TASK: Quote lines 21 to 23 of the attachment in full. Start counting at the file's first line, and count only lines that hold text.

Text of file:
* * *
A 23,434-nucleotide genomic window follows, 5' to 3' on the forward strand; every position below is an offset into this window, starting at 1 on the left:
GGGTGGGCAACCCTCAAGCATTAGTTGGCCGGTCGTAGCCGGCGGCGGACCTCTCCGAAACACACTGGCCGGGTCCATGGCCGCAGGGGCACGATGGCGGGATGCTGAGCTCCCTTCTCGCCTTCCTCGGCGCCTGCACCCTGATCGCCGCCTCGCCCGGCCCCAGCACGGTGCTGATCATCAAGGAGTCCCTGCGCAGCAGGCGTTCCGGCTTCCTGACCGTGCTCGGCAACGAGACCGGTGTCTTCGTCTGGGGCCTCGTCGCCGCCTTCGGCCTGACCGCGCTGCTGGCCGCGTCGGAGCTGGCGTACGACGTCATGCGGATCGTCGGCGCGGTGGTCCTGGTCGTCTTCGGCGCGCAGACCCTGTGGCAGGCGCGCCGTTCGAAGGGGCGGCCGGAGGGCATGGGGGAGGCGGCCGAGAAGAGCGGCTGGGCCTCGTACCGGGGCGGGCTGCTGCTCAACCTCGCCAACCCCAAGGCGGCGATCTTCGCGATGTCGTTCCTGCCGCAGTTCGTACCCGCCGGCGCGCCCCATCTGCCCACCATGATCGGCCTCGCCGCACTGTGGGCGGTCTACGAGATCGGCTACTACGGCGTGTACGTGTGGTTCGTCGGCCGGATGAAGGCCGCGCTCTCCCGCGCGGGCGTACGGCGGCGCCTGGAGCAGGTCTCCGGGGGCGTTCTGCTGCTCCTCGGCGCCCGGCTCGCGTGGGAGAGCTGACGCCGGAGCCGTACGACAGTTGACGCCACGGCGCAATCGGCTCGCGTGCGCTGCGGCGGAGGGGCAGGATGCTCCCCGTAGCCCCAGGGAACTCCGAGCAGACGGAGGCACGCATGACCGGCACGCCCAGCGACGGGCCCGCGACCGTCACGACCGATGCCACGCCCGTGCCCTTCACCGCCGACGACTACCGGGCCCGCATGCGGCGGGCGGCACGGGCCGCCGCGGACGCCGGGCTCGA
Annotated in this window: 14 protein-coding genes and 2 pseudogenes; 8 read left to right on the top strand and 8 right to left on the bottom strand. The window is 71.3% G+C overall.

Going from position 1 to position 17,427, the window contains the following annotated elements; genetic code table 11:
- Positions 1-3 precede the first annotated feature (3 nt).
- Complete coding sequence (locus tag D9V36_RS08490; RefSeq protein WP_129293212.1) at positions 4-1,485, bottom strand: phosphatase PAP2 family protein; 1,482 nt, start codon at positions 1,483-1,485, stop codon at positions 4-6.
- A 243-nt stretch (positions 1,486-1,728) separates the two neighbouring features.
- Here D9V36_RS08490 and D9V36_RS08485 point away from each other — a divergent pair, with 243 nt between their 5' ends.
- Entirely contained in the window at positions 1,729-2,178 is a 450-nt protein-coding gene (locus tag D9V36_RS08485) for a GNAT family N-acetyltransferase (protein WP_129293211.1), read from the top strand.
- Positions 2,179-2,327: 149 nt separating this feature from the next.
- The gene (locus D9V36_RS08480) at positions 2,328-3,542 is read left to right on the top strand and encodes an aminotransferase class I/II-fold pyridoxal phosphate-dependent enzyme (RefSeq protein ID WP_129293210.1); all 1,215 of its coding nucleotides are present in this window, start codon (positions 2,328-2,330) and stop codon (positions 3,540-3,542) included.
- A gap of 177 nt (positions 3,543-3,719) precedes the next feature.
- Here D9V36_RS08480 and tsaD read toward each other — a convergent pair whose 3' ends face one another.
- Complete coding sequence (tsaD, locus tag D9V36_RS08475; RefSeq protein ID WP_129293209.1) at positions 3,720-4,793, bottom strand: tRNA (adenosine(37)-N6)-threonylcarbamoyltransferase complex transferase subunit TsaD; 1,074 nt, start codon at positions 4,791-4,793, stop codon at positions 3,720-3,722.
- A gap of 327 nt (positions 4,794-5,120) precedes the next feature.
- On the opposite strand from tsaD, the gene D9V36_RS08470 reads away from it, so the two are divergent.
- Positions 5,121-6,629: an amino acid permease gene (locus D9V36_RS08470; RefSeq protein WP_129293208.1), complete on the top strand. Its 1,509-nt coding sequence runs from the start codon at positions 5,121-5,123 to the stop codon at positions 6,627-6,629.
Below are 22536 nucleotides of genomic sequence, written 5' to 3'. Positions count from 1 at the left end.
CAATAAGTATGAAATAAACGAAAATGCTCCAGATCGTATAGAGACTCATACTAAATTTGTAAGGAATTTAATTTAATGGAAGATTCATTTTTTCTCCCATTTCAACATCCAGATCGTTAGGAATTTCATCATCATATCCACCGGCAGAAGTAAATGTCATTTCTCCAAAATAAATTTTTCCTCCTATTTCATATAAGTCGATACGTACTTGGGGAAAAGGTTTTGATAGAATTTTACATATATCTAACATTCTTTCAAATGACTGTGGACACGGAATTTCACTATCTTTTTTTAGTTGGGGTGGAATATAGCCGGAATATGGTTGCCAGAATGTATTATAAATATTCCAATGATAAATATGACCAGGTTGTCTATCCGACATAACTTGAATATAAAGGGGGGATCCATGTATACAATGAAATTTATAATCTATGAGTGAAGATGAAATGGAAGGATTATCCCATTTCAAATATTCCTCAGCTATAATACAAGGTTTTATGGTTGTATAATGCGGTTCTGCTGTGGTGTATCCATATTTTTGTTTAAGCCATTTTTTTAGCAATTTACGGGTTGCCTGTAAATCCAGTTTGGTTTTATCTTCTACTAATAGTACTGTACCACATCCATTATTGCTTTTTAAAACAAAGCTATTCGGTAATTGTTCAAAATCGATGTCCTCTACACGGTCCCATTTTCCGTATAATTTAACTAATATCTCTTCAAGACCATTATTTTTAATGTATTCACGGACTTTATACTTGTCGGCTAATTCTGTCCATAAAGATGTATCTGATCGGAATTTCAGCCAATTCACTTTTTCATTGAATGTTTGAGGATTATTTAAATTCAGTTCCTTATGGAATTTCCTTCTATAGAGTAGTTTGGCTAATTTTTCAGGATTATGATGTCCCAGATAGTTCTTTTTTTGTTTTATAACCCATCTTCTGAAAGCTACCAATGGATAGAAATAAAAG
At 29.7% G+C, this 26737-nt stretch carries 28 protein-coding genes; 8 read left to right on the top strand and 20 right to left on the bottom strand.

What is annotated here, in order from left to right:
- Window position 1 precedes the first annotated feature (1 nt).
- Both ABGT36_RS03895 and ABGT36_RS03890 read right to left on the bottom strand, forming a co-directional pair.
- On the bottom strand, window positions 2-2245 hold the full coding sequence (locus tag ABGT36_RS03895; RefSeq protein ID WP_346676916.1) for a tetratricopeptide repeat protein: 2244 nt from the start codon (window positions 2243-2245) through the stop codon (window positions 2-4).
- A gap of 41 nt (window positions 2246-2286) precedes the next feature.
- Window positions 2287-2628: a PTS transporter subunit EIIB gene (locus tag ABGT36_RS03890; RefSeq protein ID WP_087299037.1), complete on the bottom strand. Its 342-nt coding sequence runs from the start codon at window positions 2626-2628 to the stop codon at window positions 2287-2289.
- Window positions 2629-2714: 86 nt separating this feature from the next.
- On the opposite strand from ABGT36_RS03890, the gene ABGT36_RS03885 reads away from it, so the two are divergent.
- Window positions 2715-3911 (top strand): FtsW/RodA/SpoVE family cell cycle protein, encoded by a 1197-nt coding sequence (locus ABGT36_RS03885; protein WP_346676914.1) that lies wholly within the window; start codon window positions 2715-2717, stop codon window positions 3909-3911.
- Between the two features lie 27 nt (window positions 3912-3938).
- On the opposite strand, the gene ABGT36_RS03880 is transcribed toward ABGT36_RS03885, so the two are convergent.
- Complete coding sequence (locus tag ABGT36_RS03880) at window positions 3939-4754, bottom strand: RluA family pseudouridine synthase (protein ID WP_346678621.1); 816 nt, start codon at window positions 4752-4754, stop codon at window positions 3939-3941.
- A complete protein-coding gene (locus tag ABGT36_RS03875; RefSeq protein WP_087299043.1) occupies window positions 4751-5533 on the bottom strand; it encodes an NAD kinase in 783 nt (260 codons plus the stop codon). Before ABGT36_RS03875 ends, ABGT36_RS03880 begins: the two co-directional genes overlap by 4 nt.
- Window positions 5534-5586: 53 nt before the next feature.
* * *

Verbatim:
What is annotated here, in order from left to right:
- Window position 1 precedes the first annotated feature (1 nt).
- Both ABGT36_RS03895 and ABGT36_RS03890 read right to left on the bottom strand, forming a co-directional pair.